This book was given to me as a present by a relative.  It sat unopened on my bookshelf for two years.  Then one day, I started reading.  Wonderful collection of inspiring tales about the things we should all aspire to.  Inspirational.

The Shock Doctrine by Naomi Klein (2005)

Blistering indictment of the Chicago School of Economics and the twisted philosophies of Milton Friedman and his proteges who have consistently destabilized governments, wrecked economies, and ruined million of lives.  Comprehensive overview of what unbridled free-market capitalism really does to many societies, especially when administered by those with exploitative self-interests.

God is Not Great:  How Religion Poisons Everything by Christopher Hitchens (2007)

I was already firmly grounded in the anti-theist camp by the time I first read Hitchen’s controversial treatise roasting the fairy tales of the faithful like marshmallows on an open campfire.  But this book not only gave me an arsenal of new ammunition that I’d never contemplated before, but also the self-confidence that we secular humanists are not as few and far between as we seem.  Indeed, millions are in pursuit of reason and enlightenment, without the trappings of religion and superstition.  This book stands as one of the torches that led the way.  Personal Note:  I could just as easily have chosen The God Delusion, by Richard Dawkins, which is equally as brilliant and meaningful.

Memoirs of a Minor Public Official by Des Wilson (2010)

Little-known autobiography of senior poker writer and former head of the U.K.’s Liberal Party — Des Wilson.  Admittedly, Des is a close friend, so I was able to identify with his book more than most.  However, several chapters of this book blew me away.  I had to stop reading at times and wipe away tears.  It’s a wonderfully insightful look at the world and humanity through the experiences and reflections of a very gifted and underrated writer.

Mortality by Christopher Hitchens (2011)

This is Hitchens’ walk to the gallows with his head held high.  Intensely personal, revealing, and poignant.  Read my book review HERE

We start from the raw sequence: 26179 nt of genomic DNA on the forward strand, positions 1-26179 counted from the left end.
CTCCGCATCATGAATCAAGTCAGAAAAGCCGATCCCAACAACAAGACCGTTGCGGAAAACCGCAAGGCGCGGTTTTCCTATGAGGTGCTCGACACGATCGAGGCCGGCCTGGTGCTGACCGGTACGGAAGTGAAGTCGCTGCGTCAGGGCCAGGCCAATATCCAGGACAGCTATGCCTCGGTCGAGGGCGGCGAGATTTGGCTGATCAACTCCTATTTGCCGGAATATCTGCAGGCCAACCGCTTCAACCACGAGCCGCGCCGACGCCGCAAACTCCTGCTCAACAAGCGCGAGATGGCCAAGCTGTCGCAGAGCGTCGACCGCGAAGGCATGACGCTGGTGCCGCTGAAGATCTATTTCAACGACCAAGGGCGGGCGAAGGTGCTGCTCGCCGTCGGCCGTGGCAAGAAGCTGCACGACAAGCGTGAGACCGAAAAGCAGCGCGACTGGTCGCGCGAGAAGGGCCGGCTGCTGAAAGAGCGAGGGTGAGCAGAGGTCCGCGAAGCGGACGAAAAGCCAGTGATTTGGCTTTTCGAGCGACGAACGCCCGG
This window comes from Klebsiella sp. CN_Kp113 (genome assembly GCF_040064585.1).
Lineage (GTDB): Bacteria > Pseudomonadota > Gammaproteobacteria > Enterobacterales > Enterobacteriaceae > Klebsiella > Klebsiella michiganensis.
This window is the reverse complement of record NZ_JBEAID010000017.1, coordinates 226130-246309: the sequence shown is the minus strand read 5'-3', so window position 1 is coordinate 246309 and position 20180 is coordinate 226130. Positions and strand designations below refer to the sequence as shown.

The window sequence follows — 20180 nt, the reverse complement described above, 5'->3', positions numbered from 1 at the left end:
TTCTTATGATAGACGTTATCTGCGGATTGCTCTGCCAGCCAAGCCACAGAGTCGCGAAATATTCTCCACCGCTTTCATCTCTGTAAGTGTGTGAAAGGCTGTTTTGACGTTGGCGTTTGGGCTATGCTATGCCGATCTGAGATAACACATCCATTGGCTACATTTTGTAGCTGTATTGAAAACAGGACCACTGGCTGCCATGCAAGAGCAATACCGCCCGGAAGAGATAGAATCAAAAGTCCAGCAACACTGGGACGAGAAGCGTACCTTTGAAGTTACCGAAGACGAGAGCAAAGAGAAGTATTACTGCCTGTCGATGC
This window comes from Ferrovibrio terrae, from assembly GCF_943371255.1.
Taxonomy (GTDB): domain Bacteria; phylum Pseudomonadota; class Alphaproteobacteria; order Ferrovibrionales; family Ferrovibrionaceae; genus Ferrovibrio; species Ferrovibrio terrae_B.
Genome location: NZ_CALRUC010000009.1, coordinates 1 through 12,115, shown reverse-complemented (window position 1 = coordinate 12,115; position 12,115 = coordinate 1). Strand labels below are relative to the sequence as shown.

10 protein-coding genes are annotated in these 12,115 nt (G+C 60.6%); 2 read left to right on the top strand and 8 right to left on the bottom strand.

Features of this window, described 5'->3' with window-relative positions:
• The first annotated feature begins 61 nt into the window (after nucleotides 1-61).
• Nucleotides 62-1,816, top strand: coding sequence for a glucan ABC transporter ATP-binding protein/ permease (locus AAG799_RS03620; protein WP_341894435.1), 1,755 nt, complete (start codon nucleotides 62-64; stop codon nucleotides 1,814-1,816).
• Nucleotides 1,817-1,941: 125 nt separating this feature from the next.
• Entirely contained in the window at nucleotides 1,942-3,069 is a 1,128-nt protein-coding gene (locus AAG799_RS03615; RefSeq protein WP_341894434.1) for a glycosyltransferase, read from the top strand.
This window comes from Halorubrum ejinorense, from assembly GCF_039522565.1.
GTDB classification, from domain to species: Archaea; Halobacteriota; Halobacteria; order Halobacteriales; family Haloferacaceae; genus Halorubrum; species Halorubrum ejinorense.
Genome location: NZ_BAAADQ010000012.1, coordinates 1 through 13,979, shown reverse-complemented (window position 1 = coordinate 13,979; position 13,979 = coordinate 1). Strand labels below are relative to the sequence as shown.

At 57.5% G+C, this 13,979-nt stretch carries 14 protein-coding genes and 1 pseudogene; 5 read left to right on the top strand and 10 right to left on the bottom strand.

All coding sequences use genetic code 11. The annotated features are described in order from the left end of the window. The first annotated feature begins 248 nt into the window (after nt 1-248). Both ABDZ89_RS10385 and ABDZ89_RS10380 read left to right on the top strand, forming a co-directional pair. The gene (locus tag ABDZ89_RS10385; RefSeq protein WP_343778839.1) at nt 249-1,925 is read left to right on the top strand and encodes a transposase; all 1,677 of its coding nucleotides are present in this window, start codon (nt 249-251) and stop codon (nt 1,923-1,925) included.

Free Will by Sam Harris (2012)

This is the latest book I’ve read which is causing me to re-think things over again (I’d have it no other way).  Harris scribes a concise yet powerful argument that the choices we make aren’t really our own, but rather the consequences of trillions of subparticles and forces in perpetual motion.  Monumentally important question relating to everything we know about our own existence is addressed by one of the greatest thinkers of our time.


That’s it.  I probably missed a few.  But there’s my final answer.

So, what are some of the most meaningful books you’re read?

Note to self:  Be sure and write an article “the most disappointing books I’ve ever read” in an upcoming post.


  1. No Hunter Thompson on your list? I’m surprised. By the way, nice sweat equity on the DET/PHI total Sunday. I had the same side at the same number.

  2. disappointing – 1 Fountainhead (and its sister), 2 Das Kapital, 3 Gravity rainbow, 4 pilgrims progress

  3. Nice list. I have to admit i was somewhat surprised to not see a Hemingway. I’m really looking forward to reading the Sam Harris book, Tony has been quite the evangelist for that one.

  4. Emerson’s Essays
    Van Gogh’s Letters
    The Miracle of Mindfulness (Hanh)
    The World as Will and Idea (Schopenhauer)
    Autobiography of Ben Franklin
    Autobiography of Gandhi
    Dharma Bums (Kerouac)
    The Tibetan Book of Living and Dying (S. Rinpoche)
    Down and Out in Paris and London (Orwell)
    Burmese Days (Orwell)
    The Masterpiece (Zola)
    Tropic of Cancer (Miller)
    Post Office; Factotum (Bukowski)
    Siddartha (Hesse)
    Rise and Fall of the Third Reich (Shirer)
    The Second World War, 6 volumes (Churchill)
    The Sun Also Rises (Hemingway)
    The Razor’s Edge; The Moon and Sixpence (Maugham)

    • “A Child Of The Century” by Ben Hecht – no other book comes close.

      Ben who? Only the finest writer America ever produced. Started as a newspaperman in Chicago,than became the best screenwriter of Hollywood’s golden era, won first ever writing Oscar for Underworld,wrote Scarface, Notorious, The Front Page (many more)and uncredited on hundreds of films, including Gone With The Wind and Stagecoach. The musical Chicago is based on his short stories.

      “I haunted streets, whorehouses, police stations, courtrooms, theater stages, jails, saloons, slums, madhouses, fires, murders, riots, banquet halls, and bookshops. I ran everywhere in the city like a fly buzzing in the works of a clock, tasted more than any fit belly could hold, learned not to sleep, and buried myself in a tick-tock of whirling hours that still echo in me.”

      A Child Of the Century is his autobiography. Funny you should mention the most disappointing books – Hecht goes off on tangents in his autobiography – out of the blue he lists classic books, acknowledged masterpieces, that put him to sleep.

      I found a line of Hecht’s that’s become my life’s motto: How futile is moral propaganda to a happy sinner.

  5. Surely You’re Joking, Mr. Feynman!

    I believe you may have been auto-corrected…